America can run trade deficits forever.
You earn $1,000 this week. You spend $650 on consumption items (rent, food, gasoline, a new pair of jeans) and save – you admirably prudent person you – $350. You use this $350 to buy three shares of stock in Apple, Inc. (which are priced today at just over $116 per share). The rest of […]
Trump’s trade policies miss one of the most fundamental economic concepts: When two parties engage in trade, they are both better off.
Here is what you should know about NAFTA, the perennially controversial trade agreement
When it comes to trade, the best US policy, or that of any country, is the elimination of all barriers to imports. This can be done unilaterally. Abundance should always be preferred to scarcity.
Each consumer is free, on his or her own, to visit farms and factories and processing plants in order to purchase items directly from producers. But, of course, such visits would be enormously time consuming and would cost quite a lot in airfare and other travel expenses. We know that retailers and other middlemen perform valuable services because we observe consumers, everyday, voluntarily paying for these services.
Unions leverage special government-granted powers (e.g., unique exemptions from antitrust laws) allowing current employees to prevent competition from others willing to do the same work for less.
Entrepreneurs pitch an endless stream of Ideas. Everyone argues over which can work. A few attract funding. Most fail. This competitive market process ensures only the best survive.
Paying bone marrow donors is not only economically efficient, it’s also a more ethical means of securing live saving treatment for those in need.
The Economic Way of Thinking can help improve decision-making, even in areas you wouldn’t think to look.
Businesses aren’t charities. They are money-making ventures that exist by and for profit. Everything else is a bonus.
Protectionism is the belief that domestic producers have a higher claim to your money than you do.
A preoccupation with jobs over productivity is not sound economics as Professor Mihail Nica explains.
Doing the research necessary to make good choices can be very time consuming. That’s why, as we learned in the last video, people resort to using heuristics to make better decisions. In the Learn Liberty video below, Professor Antony Davies and graduate student Erika Davies explain how people sometimes rely too heavily on heuristics, which can lead […]
How does a shoe shopper decide what type of shoe to buy? How can that customer possibly make the best decision in the face of so many choices—within a reasonable amount of time? The consumer in today’s economy has an almost limitless variety of products to choose from. This abundance of variety creates a paradox of […]
This piece was originally published at the L.A. Times. Foreign trade took a beating at both major party conventions, with speakers blaming free-trade agreements for all but wiping out U.S. manufacturing and eliminating millions of middle-class jobs. Both Donald Trump and Hillary Clinton have promised to renegotiate or abandon trade agreements with key U.S. trading […]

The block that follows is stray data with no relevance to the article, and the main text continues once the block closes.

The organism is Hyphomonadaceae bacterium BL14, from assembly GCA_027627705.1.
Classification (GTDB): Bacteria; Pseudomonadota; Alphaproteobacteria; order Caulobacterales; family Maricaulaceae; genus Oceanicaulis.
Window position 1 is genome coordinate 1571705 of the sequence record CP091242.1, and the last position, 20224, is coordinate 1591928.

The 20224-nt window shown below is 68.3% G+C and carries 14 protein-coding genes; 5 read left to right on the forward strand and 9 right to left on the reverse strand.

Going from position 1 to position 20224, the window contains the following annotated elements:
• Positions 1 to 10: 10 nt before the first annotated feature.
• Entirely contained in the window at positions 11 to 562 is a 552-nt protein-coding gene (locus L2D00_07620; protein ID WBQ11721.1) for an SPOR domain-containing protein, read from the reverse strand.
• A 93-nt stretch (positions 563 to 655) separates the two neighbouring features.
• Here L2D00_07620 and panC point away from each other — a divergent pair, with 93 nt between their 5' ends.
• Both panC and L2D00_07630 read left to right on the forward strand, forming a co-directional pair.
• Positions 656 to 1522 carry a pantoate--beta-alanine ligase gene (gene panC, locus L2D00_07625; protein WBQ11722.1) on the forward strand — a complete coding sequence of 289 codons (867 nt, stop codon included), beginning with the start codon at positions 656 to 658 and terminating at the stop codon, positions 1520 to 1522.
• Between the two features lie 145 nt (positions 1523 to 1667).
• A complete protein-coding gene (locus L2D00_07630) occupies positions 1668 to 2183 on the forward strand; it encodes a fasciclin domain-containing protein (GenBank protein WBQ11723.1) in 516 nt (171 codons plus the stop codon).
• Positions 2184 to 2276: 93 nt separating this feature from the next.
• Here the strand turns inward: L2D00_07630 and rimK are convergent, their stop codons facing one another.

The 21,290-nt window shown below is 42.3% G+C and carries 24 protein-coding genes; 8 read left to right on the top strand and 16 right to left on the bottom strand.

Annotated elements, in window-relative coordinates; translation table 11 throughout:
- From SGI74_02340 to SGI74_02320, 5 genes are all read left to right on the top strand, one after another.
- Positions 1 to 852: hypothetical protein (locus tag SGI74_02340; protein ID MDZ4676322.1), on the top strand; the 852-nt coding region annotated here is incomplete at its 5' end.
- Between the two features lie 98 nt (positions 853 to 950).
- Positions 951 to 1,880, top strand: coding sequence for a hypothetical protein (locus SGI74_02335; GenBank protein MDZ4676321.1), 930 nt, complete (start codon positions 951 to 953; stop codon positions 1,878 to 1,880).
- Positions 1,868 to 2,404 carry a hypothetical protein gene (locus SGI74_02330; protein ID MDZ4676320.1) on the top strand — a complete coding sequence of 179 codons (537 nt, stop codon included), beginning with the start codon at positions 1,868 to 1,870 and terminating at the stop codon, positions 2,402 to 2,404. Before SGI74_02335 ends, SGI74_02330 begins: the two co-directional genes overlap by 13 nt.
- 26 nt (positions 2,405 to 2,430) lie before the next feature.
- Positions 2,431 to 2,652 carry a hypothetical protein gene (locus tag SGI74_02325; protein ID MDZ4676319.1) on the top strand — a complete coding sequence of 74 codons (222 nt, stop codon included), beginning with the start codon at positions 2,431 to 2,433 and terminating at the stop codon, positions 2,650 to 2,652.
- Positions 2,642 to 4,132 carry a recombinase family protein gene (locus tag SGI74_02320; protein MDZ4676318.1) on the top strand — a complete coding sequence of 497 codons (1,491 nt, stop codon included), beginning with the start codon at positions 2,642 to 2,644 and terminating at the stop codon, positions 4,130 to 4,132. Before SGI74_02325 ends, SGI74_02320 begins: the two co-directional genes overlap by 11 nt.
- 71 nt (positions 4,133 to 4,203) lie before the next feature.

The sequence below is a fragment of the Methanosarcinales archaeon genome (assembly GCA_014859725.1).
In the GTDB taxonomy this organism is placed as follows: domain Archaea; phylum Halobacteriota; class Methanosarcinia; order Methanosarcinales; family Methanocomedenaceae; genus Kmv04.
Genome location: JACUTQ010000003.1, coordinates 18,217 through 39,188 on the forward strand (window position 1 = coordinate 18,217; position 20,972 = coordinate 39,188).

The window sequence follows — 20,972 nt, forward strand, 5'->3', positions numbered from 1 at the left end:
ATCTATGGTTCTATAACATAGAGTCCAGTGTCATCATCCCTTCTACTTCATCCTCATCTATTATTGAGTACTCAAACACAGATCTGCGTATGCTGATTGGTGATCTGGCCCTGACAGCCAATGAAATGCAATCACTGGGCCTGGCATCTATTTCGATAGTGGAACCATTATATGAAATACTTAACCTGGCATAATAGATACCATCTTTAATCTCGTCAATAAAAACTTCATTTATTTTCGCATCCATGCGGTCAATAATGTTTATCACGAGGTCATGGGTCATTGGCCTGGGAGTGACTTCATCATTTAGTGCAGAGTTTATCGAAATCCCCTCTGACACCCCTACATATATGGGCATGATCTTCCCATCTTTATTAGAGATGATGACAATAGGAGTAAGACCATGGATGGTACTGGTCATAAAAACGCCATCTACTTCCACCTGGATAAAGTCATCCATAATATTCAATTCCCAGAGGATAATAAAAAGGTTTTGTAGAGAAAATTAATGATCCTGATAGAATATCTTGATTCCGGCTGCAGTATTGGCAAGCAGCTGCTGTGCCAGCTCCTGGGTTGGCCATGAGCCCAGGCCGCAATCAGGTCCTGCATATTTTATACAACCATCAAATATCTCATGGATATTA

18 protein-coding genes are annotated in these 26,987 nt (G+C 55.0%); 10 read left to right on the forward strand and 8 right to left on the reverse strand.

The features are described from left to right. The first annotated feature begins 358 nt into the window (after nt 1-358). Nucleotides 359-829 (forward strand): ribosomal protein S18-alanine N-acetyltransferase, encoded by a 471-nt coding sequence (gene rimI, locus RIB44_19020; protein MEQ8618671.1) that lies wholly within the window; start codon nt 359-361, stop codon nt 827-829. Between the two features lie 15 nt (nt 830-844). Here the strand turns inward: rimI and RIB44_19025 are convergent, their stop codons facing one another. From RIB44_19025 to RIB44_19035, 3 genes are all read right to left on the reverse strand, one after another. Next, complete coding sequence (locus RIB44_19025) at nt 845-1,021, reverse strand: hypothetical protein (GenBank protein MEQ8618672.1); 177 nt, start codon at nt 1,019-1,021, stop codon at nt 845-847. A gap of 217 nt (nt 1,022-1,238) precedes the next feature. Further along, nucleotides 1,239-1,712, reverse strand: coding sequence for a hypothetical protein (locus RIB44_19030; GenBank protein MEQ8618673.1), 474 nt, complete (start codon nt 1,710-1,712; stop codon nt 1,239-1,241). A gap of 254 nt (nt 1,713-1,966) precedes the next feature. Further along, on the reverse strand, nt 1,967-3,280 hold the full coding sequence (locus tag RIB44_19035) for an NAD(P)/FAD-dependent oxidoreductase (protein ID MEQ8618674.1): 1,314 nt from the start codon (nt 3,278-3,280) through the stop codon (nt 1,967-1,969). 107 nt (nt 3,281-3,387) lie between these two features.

In 1954, Dwight D. Eisenhower authorized Operation Wetback, a project that rounded up hundreds of thousands of illegal immigrants and deported them. Now policy leader Donald Trump is proposing that we do something similar—on a much larger scale. Think 11 million immigrants deported in two years. Now, many argue that if immigrants are coming to the […]
As the election season heats up, candidates from both sides of the political spectrum seem to agree on one thing: Free trade hurts Americans. There is also a fierce debate about whether—or to what degree—free trade increases income inequality in the country. As commentators continue to disparage free trade (often on products like smartphones, computers, […]
The presidential campaign has brought up several economic issues, and international trade has been front and center of the debate. So, as I look at my Donald Trump tie that was made in China and my Donald Trump shirts that were made in Bangladesh and Indonesia, I want to clarify some basic economic concepts dealing […]
Does the “Made in Bangladesh” tag on your shirt—which could just as easily be read as “Made by Child Labor”—make you feel bad? There’s no question it should make us reflect on the incredible standard of living that we enjoy. But as Texas Tech Professor Benjamin Powell explains, we shouldn’t feel bad or unethical for […]
I use a lot of books in my line of work. I can get a lot of them from the library. I use Amazon’s Kindle app to download a lot of books and organize my notes on them. Some books—like F.A. Hayek’s Individualism and Economic Order—are available for $0 download or on a website like […]
In this previous post I wrote that “[t]here is yet a deeper economic fallacy that infects Mr. Krugman’s recent defense of mercantilism – a problem that I hope to blog on soon.” What follows is that promised blog post. Mr. Krugman’s most-recent defense of mercantilism boils down to the assertion that the case for free trade […]
Mr. Sanders: In last-night’s debate you said: “I was on a picket line in the early 1990s against Nafta, because you didn’t need a Ph.D. in economics to understand that American workers should not be forced to compete against people in Mexico making 25 cents an hour.” I’m told that you’re a principled man who […]